The Circles are an alchemical space. All things are allowed here in the spirit of carbon reduction. We don’t judge each other, but we don’t pussyfoot either. Some things get realised in that space and acted on later. Tully will write about the disconnect in a blog a few days later and drop his “Tesco habit”. Elena will write about palm oil and I will give up margarine. Norwich FarmShare will happen thanks to both of them and now dozens of people can connect with the land that grows their vegetables on the outskirts of the city. It’s a process. Transition is a process. It demands that we face reality and make decisions. Those are not mind decisions though, they are heart decisions.
On the mind/body axis these kinds of move are almost impossible. Your body is addicted to that supermarket food, your mind can runs loops around your good intentions, you have been brainwashed by the Empire all your life. You engage in bouts of self-calming and duplicity, worthy of the Coalition. Your heart however can weigh up many factors at once, connect you with the feeling and spirit of things, break those separating walls down. It doesn’t excuse itself and argue. It sees and it acts. One day the affair is over. I have been sleeping with Sainbury’s and Waitrose, and Tesco’s and Safeway. I realise I don’t love them, or my time spent between their cold and heartless aisles.
That’s the real subject of my blog today. What shopping with heart means, what can happen in a post-supermarket world.
Finding the pattern
Viens, ma petite, says a quavery voice and puts a sweet roll in my hands. I am four years old, shopping with my mother. Bayswater, London. 1960. M Pechon founded this bakery/patisserie in Queensway. Now blind and old, he spends most of his day by the door and when small children come through he gives them a roll. My early life is spent among shopkeepers, being given small gifts, feeling the physical world that nourishes me from the land outside the city, the sawdust of the butchers, the ice of the fishmongers, all manner of temperature and smell. When my friend Christine’s father, Oscar Montanari, brings us a tray of peaches he imports from his native Italy I think I am in heaven. One day Stephanie Morgan gives me something green and crunchy to taste. Wow! I say what’s that? It’s a green pepper, she says. From Sainbury’s. It’s 1967. My mother is about to change her allegiance and get in the car to go shopping. I do not go with her.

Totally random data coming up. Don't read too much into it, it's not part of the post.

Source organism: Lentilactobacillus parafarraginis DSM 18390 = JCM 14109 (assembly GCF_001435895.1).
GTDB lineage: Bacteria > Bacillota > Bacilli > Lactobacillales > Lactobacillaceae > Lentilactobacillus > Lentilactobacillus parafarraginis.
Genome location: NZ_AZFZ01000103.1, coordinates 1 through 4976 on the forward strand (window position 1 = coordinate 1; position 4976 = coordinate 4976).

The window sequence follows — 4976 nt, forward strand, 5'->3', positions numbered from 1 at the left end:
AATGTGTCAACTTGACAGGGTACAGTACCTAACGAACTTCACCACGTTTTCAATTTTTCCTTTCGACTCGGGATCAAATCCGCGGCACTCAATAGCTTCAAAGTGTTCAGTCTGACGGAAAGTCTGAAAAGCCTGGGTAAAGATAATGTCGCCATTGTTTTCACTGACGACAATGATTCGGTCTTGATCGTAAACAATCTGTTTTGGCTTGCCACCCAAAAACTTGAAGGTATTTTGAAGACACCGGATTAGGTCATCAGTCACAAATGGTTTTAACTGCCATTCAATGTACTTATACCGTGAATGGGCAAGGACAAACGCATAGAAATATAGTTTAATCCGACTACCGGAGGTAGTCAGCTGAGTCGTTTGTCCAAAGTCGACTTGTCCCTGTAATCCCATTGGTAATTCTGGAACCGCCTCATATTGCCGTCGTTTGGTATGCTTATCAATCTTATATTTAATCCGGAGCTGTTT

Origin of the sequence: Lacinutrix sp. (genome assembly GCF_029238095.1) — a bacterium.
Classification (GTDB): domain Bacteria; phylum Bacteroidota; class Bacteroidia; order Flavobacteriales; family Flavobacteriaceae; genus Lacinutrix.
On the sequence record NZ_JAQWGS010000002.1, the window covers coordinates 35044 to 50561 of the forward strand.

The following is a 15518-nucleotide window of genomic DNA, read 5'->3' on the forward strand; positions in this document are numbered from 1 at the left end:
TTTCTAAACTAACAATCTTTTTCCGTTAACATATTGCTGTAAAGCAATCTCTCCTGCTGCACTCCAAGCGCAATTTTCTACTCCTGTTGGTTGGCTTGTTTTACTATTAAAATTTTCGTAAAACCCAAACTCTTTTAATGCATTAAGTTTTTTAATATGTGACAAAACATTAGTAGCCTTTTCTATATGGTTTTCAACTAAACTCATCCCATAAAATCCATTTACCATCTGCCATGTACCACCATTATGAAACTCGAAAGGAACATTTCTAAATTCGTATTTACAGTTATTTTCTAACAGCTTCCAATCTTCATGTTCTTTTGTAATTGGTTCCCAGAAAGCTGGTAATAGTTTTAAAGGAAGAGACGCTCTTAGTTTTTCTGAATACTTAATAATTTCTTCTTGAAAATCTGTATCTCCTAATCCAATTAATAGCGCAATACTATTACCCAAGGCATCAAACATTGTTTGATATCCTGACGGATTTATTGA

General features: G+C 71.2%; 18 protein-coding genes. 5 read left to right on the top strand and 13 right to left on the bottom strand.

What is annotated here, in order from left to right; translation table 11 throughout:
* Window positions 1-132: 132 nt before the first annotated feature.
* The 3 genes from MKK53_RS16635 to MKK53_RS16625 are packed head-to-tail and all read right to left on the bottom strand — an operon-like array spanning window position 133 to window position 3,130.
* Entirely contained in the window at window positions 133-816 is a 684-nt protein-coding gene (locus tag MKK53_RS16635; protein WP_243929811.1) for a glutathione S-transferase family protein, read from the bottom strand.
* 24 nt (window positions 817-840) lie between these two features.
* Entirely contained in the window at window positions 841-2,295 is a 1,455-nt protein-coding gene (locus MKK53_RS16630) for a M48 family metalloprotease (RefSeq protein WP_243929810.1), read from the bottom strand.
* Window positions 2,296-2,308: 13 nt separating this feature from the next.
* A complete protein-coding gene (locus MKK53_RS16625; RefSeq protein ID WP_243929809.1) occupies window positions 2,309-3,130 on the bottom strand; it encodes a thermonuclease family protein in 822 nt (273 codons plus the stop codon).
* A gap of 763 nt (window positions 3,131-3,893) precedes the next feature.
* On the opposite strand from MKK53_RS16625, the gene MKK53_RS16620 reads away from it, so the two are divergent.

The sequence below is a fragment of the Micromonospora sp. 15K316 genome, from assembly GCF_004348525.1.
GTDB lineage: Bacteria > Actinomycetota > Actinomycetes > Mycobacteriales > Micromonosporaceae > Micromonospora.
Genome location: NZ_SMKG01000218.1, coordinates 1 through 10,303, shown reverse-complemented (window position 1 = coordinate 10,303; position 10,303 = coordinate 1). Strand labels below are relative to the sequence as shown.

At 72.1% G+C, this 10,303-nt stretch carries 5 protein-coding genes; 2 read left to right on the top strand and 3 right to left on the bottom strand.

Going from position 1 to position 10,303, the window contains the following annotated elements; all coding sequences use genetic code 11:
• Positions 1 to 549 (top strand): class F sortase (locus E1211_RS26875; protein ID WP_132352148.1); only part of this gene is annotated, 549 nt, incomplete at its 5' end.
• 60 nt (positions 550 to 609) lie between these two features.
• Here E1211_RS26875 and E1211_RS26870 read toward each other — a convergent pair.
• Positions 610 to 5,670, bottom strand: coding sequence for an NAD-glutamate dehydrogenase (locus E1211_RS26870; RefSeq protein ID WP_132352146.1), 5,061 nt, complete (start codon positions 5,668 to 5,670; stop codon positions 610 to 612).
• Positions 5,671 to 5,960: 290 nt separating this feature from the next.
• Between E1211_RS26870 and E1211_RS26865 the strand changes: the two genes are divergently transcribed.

Somewhere a pattern remains in our memory that makes sense of the world. In a time of unravelling that’s a pattern that comes to me about local food and shops: home grown veg, home-made marmelade, conversations with shopkeepers, picnics, orchards, foraging for blackberries. It’s not a nostalgia thing, or a question of privilege. Like everyone else, I have eaten a mountain of salt and vinegar crisps and can remember the jingles for breakast cereal, better than most of my lessons. When Mark and I compare our childhoods of bourgeios house and council estate, we share Twiglets and Custard Creams and Bird’s Eye Fish Fngers, every variety of industrialied food, drenched in pesticides (from oil) and fertilizers (from natural gas). I wish I had like my friend Polly been brought up on hippy, socailist food. But I wasn’t.
When I grow up however I find myself loyal to markets and delicatessens. I spend fifteen years working as a lifestyle journalist, documenting the skills of the shopkeepers, cooks, artisans, hatmakers and chair makers of London. I could tell you stories about the grocers from Samarkand, Bangladesh, Cyprus, Portugal, shops that specialise in wine or cheese or herbs from my city years, I could sing the praises of the Arizona co-op and the markets of Guatemala and Mexico from my travelling years. What I couldn’t tell you is the name or remember the faces of anyone at the checkout in the numerous supermarkets I also went to. I can’t remember any good times I had in these places. All I recall is how chilly and brightly lit and alien they were, the way the food was covered in plastic, how everything looked dead.